The federal government has sued Lance Armstrong, alleging the former cyclist committed fraud through cheating and false statements.
In a shocking report prepared by the Department of Defense for Vermont Senator Bernie Sanders, it was revealed that hundreds of defense contractors who defrauded the U.S. military ended up receiving more than $1.1 trillion in Pentagon contracts during the past decade.
One day after the United States government accused Wall Street’s biggest credit rating agency, Standard & Poor’s Financial Services LLC, of ratings inflation on mortgage-backed securities, the California Attorney General filed an additional suit claiming the credit ratings company violated the state’s False Claims Act (FCA). California joins twelve other states and the District of Columbia in following the Justice Department’s lead. California, however, is the only state to allege violations of its False Claims Act. The FCA, typically a law used by company whistleblowers, is now seeing its scope of practice stretched into new areas according to some experts.
On Friday, February 1, 2013, the Centers for Medicare and Medicaid Services (CMS) published a long-delayed final rule for the Physician Payments Sunshine Act. The Sunshine Act requires all drug, medical device, and biological or medical supply manufacturers to carefully track and report all payments made to physicians and teaching hospitals. The Act also requires manufacturers and group purchasing organizations (GPOs) to disclose any ownership or investment interests that physicians and their immediate family members have in those entities. The purpose of The Act is to shed light on any potential conflicts of interest that could potentially affect treatment decisions and health care costs. The goal is to increase overall transparency, while also reducing the potential for healthcare fraud by gathering data about financial relationships between healthcare providers and manufacturers, then making it available to the public.
Yet another former manager with Orthofix pled guilty to forging former patient medical records in an attempt to justify reimbursement for procedures involving bone growth products.
After cracking down on Medicaid fraud for over a decade, The Texas Attorney General’s Office recently reached two historic milestones. Since 2002, the Civil Medicaid Fraud Division’s recoveries in the State of Texas passed the $400 million mark, while total recoveries for the state and federal governments presently exceed $1 billion. Because the Medicaid program is co-funded by both the State and the federal government, fraudulent over-payments recovered by the Attorney General’s Office are shared with the Federal Treasury Department.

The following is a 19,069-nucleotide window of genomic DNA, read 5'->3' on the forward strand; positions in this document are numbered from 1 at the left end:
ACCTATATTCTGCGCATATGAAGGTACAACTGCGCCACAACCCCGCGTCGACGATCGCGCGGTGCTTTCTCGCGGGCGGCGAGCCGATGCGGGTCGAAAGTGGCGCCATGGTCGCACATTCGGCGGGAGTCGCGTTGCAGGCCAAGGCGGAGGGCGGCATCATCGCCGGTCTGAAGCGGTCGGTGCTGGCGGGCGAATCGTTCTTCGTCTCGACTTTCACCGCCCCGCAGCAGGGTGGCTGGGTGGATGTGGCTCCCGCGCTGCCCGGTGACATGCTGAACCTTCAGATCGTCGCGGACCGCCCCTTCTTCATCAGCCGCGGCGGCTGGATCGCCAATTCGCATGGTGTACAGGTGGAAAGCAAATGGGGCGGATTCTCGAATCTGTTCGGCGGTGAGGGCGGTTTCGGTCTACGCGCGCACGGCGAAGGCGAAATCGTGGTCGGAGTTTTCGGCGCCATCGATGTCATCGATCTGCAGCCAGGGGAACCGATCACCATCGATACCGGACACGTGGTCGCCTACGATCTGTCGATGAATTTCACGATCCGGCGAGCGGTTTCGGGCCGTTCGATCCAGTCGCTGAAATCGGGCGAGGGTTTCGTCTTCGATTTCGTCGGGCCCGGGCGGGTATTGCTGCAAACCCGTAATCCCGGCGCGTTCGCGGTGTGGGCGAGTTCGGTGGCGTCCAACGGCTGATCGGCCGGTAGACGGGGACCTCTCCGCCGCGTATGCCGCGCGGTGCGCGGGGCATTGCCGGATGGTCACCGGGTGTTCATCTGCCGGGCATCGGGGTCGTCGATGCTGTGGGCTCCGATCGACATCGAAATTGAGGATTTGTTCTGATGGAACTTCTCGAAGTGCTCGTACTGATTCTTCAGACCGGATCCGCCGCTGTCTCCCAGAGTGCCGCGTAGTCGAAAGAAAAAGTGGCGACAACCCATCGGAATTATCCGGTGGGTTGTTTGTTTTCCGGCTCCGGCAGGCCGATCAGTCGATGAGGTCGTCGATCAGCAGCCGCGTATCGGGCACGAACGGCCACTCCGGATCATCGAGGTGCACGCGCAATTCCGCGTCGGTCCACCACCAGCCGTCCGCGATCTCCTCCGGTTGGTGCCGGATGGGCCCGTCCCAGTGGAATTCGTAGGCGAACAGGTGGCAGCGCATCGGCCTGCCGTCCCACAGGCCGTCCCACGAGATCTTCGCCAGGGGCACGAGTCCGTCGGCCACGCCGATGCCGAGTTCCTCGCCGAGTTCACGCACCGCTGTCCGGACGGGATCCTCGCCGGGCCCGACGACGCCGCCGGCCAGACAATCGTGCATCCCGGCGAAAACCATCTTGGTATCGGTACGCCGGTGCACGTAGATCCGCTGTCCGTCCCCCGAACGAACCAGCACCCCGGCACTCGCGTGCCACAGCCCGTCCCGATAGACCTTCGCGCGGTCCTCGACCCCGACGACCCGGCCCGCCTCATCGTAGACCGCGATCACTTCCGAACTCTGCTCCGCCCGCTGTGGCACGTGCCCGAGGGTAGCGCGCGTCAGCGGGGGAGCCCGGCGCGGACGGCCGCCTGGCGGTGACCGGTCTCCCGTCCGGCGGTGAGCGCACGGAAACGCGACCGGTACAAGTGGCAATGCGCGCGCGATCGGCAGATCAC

The Securities and Exchange Commission (SEC) is the federal agency responsible for regulating the securities industry and for enforcing federal securities laws. The SEC protects the public against fraudulent and manipulative practices in the securities markets. Congress created the SEC Whistleblower Program as a way to offer incentives to those people who have knowledge about securities fraud. The program encourages individuals to report fraudulent activity and present evidence to the SEC. Under the Dodd-Frank Act, Congress authorized the SEC Whistleblower Program to provide monetary awards to eligible individuals who come forward with useful and original information that leads to a successful enforcement action resulting in at least one million dollars ($1,000,000) in sanctions. The whistleblower is entitled to an award of between 10 and 30 percent of total money collected. In addition, the SEC Whistleblower Program prohibits any retaliation by employers against employees who provide securities violations information to the SEC. The SEC has been receiving an average of eight tips each day from whistleblowers residing in both the United States and abroad.
The United States Department of Health and Human Services (HHS) announced on January 2, 2013 the first settlement involving potential violations of the Health Insurance Portability and Accountability Act of 1996 (HIPAA) Security Rule involving less than 500 patients. An Idaho-based hospice provider was found at fault due to the theft of an unencrypted laptop computer containing the electronic protected health information (ePHI.) of 441 patients. The $50,000 settlement is due in large part to the hospice provider’s failure to apply adequate policies or procedures to address mobile device security as required by the HIPAA Security Rule. In addition, the HHS Office for Civil Rights found the hospice provider did not conduct a proper and thorough assessment of potential risk to the security of ePHI on an ongoing basis or as part of a security management process.
On December 4, 2012, Acting Associate Attorney General Tony West announced that during the fiscal year 2012, The Department of Justice (DOJ) recovered a record $4.9 billion in settlements and judgments as a result of fraud prosecuted under the False Claims Act (FCA).